It’s Black History Month in the United States. Why do we do this?
Well, in my humble and definitely unscholarly opinion, it’s important to have this annual month to learn about and reflect on Black history that was obscured or never documented at all. The fabric of our American culture is like a puzzle with pieces missing if we don’t have an understanding of our entire history.
How did we get to where we are today?
What forms the basis of some of our ingrained thinking?
What exists only in the collective memory of our Black population because it was never put into the history books or taught in the schools?
Our history is incomplete if we fail to reflect huge chunks of it that were suppressed because of racial discrimination – and therefore, our understanding of ourselves as a whole population is incomplete.
On a personal level, I am seeking greater understanding and empathy and to learn how to be a better ally to my Black friends and the Black community / People of Color as a whole. But I can never walk in someone’s shoes unless I have an understanding of the path that brought them to where they are, right?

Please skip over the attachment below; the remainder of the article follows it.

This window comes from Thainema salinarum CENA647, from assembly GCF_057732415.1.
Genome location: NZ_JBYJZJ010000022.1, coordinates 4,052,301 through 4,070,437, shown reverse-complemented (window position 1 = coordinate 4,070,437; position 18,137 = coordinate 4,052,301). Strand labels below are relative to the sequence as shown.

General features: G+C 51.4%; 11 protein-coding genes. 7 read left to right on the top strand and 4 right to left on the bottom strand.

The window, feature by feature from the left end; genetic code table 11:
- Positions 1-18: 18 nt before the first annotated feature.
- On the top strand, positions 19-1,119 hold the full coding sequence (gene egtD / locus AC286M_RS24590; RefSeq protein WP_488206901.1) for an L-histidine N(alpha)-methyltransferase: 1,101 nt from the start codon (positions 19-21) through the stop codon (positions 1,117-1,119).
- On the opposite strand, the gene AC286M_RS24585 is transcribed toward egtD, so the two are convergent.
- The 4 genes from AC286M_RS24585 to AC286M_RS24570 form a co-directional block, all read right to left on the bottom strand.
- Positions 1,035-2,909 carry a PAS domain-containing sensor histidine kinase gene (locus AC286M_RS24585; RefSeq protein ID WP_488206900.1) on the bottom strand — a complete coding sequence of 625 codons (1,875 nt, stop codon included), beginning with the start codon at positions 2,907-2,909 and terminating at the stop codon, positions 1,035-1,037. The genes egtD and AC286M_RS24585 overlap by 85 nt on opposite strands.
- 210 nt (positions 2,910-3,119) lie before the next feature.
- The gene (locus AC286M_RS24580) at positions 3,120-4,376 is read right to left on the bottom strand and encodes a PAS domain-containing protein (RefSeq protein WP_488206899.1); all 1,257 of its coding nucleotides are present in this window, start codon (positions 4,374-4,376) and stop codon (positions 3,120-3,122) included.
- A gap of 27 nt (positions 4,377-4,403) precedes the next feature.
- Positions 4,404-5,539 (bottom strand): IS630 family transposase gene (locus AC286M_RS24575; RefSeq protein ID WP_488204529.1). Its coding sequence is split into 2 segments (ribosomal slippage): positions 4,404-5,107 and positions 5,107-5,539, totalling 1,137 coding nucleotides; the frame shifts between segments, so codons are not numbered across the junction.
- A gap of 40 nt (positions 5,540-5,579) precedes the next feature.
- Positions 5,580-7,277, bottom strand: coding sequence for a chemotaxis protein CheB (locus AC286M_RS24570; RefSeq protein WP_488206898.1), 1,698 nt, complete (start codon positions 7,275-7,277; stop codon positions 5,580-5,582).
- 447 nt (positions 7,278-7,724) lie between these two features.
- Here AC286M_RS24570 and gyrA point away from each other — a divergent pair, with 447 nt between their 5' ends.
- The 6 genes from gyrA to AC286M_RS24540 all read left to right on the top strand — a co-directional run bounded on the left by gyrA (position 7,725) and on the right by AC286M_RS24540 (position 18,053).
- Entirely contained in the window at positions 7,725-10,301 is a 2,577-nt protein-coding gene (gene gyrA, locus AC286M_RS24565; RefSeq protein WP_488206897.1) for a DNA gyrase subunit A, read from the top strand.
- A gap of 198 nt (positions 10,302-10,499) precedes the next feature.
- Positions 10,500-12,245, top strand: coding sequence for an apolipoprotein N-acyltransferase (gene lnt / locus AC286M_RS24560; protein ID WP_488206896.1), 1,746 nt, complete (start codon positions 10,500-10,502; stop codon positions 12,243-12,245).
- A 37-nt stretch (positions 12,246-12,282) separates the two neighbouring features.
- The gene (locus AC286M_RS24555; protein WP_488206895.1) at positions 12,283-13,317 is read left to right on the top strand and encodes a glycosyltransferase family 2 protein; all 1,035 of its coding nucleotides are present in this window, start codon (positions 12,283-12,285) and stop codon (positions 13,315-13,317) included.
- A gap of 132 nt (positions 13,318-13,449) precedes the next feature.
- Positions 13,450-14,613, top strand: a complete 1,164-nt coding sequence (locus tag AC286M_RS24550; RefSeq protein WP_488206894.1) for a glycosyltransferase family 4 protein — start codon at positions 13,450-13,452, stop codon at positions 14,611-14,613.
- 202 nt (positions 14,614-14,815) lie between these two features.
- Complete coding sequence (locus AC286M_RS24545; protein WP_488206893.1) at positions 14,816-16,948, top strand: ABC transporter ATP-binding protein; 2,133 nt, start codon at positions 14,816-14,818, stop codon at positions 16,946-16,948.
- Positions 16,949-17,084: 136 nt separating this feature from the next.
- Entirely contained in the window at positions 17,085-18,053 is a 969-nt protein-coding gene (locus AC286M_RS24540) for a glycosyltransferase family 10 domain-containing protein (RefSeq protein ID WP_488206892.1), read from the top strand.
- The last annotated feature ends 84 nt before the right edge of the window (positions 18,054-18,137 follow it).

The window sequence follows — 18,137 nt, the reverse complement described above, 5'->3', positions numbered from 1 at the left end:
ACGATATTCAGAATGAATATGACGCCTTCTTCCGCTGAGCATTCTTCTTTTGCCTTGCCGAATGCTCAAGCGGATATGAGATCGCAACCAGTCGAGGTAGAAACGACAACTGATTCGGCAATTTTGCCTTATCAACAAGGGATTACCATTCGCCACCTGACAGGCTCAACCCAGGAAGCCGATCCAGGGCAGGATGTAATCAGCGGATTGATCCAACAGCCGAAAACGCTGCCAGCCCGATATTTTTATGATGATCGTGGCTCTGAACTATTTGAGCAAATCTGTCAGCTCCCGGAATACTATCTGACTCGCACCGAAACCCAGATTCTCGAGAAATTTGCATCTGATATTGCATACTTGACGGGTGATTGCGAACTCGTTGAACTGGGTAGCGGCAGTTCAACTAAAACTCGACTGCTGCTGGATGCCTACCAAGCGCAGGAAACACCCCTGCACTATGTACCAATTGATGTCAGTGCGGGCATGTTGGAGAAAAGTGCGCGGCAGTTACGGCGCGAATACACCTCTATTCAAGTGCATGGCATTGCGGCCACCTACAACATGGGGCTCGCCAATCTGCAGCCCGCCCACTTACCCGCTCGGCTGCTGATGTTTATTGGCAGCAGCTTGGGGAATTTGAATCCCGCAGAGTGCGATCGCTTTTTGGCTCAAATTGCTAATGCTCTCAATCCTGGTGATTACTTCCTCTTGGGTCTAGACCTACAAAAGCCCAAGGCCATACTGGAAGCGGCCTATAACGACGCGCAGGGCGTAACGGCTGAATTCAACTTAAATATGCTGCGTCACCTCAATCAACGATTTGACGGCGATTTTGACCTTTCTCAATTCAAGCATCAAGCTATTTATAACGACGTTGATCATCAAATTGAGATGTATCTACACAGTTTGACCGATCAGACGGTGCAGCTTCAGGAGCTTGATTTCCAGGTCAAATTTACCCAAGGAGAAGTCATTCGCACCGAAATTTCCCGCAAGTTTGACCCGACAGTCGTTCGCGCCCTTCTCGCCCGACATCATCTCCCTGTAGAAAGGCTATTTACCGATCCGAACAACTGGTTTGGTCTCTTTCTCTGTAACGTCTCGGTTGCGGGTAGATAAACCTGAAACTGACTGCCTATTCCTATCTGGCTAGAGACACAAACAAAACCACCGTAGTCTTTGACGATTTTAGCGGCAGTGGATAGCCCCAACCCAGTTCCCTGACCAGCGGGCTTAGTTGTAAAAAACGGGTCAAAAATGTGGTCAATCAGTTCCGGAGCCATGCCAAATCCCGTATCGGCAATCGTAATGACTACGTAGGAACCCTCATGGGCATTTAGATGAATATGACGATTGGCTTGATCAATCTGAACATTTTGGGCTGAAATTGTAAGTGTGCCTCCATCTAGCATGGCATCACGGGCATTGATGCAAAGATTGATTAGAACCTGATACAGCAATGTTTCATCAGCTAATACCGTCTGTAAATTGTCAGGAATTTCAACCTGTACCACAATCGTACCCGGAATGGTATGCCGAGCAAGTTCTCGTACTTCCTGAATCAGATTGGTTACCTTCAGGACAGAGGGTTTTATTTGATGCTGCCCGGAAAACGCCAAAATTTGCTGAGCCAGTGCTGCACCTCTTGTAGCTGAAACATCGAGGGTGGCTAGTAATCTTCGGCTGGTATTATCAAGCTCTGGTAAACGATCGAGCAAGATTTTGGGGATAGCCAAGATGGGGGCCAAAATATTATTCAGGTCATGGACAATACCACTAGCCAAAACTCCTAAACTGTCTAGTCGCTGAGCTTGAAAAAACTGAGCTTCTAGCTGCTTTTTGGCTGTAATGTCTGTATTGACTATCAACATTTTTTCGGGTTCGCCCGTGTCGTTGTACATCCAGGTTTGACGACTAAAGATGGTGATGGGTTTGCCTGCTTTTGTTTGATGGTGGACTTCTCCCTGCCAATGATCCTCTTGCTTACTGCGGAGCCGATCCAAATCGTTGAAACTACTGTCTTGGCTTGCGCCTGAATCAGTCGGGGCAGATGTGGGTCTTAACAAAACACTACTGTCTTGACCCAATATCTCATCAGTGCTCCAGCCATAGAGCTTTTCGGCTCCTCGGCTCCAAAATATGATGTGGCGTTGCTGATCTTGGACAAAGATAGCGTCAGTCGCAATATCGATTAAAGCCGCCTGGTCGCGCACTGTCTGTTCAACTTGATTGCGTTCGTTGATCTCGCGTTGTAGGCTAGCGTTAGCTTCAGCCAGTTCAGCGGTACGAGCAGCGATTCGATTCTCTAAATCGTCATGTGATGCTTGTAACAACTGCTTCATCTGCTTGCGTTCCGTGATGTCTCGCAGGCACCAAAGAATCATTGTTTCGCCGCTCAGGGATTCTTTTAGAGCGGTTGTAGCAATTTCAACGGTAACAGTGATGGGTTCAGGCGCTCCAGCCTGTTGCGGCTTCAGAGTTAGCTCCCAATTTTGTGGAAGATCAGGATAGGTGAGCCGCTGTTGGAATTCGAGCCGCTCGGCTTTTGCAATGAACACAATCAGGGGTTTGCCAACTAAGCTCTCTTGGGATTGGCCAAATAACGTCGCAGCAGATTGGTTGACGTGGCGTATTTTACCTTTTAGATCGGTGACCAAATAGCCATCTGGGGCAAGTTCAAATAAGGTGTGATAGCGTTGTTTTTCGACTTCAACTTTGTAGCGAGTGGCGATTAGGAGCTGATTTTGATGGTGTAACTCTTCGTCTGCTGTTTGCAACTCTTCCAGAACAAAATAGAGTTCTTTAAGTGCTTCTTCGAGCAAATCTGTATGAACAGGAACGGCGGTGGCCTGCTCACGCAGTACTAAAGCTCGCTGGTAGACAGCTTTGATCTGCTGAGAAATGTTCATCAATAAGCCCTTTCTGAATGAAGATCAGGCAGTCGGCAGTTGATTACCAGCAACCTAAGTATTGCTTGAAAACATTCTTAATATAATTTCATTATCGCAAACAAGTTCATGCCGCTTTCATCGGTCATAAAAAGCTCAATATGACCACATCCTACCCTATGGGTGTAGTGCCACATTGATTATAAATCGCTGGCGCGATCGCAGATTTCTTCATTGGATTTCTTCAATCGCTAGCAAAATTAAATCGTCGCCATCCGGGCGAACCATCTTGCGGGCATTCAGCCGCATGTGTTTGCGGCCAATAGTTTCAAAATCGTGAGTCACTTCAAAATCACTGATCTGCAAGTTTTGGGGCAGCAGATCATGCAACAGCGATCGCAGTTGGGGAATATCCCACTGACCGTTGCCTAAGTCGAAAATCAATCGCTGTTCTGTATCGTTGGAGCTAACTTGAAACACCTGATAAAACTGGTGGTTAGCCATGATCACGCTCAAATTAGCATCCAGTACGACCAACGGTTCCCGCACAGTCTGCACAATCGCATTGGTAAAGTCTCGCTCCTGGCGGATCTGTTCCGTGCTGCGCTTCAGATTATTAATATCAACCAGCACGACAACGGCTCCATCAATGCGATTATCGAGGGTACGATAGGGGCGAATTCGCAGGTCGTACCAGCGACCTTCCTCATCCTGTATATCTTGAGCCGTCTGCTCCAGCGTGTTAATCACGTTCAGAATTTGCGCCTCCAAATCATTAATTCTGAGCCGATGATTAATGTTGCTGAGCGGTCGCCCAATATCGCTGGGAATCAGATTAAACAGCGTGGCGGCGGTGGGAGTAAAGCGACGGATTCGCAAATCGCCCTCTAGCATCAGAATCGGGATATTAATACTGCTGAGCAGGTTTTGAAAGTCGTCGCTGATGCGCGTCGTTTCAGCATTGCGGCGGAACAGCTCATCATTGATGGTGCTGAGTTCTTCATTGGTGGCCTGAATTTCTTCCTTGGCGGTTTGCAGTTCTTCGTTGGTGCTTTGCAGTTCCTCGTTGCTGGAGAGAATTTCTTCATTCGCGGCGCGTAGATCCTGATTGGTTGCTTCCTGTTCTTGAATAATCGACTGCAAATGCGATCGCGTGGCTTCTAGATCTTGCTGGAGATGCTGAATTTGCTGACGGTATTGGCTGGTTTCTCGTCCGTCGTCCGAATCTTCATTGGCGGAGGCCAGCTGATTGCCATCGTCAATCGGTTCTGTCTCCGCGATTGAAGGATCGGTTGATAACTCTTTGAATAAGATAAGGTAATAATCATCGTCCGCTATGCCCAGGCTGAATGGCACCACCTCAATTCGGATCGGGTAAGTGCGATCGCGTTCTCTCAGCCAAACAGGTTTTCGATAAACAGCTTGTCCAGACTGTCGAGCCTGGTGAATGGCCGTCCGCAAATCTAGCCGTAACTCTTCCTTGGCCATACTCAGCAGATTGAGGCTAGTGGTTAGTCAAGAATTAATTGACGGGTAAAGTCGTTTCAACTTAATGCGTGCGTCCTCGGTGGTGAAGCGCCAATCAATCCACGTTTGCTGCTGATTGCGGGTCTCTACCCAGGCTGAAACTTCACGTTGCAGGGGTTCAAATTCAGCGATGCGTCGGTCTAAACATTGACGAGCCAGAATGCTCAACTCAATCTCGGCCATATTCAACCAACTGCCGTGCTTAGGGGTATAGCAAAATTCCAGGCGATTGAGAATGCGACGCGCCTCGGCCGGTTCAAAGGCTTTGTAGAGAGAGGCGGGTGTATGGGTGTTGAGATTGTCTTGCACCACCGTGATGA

There’s where Black History Month helps.
And, while this might sound awkward, I feel that American Black history is also my history, in the sense that it happened in my land to my fellow citizens. I want to know what I’m missing.
Woody Guthrie sang, “This land is your land, this land is my land”. It was “made for you and me”, right? Well, it can only be OUR land, made for ALL of the you and me’s out there, if we tell and honor the stories of all, if we “lift every voice and sing,” not just some of the voices.
We can only be whole if we look at the whole picture. Otherwise, we’ve whitewashed (double entendre very much intended) our past.
So, I’m celebrating Black History Month to learn and grow.
© Glover Gardens, 2022